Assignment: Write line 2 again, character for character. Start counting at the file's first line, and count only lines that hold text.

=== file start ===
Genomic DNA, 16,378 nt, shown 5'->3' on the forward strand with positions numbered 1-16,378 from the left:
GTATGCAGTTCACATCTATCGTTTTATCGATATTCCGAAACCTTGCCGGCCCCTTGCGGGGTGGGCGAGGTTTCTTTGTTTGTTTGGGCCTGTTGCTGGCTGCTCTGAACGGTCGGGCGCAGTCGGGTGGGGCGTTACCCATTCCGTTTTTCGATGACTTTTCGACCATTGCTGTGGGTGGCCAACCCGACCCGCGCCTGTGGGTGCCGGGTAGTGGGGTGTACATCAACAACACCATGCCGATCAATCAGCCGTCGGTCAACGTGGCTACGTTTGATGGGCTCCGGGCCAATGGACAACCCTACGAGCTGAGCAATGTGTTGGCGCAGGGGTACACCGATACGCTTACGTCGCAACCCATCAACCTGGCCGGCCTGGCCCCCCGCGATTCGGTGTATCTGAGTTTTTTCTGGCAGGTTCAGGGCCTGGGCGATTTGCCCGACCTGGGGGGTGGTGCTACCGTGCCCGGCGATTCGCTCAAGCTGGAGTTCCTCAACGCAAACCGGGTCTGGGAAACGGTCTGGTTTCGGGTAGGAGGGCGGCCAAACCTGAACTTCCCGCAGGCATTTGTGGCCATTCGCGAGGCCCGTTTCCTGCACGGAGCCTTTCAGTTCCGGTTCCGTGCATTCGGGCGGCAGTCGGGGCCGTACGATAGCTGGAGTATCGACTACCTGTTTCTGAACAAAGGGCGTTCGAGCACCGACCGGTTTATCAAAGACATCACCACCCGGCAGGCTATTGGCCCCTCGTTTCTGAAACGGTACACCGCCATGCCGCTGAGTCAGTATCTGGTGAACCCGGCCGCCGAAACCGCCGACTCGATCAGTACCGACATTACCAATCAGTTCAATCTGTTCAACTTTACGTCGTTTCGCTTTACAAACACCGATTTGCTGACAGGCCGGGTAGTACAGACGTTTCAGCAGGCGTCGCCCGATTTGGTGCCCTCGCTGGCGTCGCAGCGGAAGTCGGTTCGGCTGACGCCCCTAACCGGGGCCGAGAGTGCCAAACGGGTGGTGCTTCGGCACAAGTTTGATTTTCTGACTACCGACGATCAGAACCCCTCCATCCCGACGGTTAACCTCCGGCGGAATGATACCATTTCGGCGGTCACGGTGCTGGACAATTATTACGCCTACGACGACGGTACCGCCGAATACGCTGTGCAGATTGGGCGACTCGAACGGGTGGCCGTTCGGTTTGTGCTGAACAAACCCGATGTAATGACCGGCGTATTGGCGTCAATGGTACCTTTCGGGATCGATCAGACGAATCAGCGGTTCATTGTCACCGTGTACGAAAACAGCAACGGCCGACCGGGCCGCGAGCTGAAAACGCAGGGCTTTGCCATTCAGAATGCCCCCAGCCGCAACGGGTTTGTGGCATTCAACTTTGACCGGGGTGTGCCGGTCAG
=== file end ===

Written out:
GTATGCAGTTCACATCTATCGTTTTATCGATATTCCGAAACCTTGCCGGCCCCTTGCGGGGTGGGCGAGGTTTCTTTGTTTGTTTGGGCCTGTTGCTGGCTGCTCTGAACGGTCGGGCGCAGTCGGGTGGGGCGTTACCCATTCCGTTTTTCGATGACTTTTCGACCATTGCTGTGGGTGGCCAACCCGACCCGCGCCTGTGGGTGCCGGGTAGTGGGGTGTACATCAACAACACCATGCCGATCAATCAGCCGTCGGTCAACGTGGCTACGTTTGATGGGCTCCGGGCCAATGGACAACCCTACGAGCTGAGCAATGTGTTGGCGCAGGGGTACACCGATACGCTTACGTCGCAACCCATCAACCTGGCCGGCCTGGCCCCCCGCGATTCGGTGTATCTGAGTTTTTTCTGGCAGGTTCAGGGCCTGGGCGATTTGCCCGACCTGGGGGGTGGTGCTACCGTGCCCGGCGATTCGCTCAAGCTGGAGTTCCTCAACGCAAACCGGGTCTGGGAAACGGTCTGGTTTCGGGTAGGAGGGCGGCCAAACCTGAACTTCCCGCAGGCATTTGTGGCCATTCGCGAGGCCCGTTTCCTGCACGGAGCCTTTCAGTTCCGGTTCCGTGCATTCGGGCGGCAGTCGGGGCCGTACGATAGCTGGAGTATCGACTACCTGTTTCTGAACAAAGGGCGTTCGAGCACCGACCGGTTTATCAAAGACATCACCACCCGGCAGGCTATTGGCCCCTCGTTTCTGAAACGGTACACCGCCATGCCGCTGAGTCAGTATCTGGTGAACCCGGCCGCCGAAACCGCCGACTCGATCAGTACCGACATTACCAATCAGTTCAATCTGTTCAACTTTACGTCGTTTCGCTTTACAAACACCGATTTGCTGACAGGCCGGGTAGTACAGACGTTTCAGCAGGCGTCGCCCGATTTGGTGCCCTCGCTGGCGTCGCAGCGGAAGTCGGTTCGGCTGACGCCCCTAACCGGGGCCGAGAGTGCCAAACGGGTGGTGCTTCGGCACAAGTTTGATTTTCTGACTACCGACGATCAGAACCCCTCCATCCCGACGGTTAACCTCCGGCGGAATGATACCATTTCGGCGGTCACGGTGCTGGACAATTATTACGCCTACGACGACGGTACCGCCGAATACGCTGTGCAGATTGGGCGACTCGAACGGGTGGCCGTTCGGTTTGTGCTGAACAAACCCGATGTAATGACCGGCGTATTGGCGTCAATGGTACCTTTCGGGATCGATCAGACGAATCAGCGGTTCATTGTCACCGTGTACGAAAACAGCAACGGCCGACCGGGCCGCGAGCTGAAAACGCAGGGCTTTGCCATTCAGAATGCCCCCAGCCGCAACGGGTTTGTGGCATTCAACTTTGACCGGGGTGTGCCGGTCAG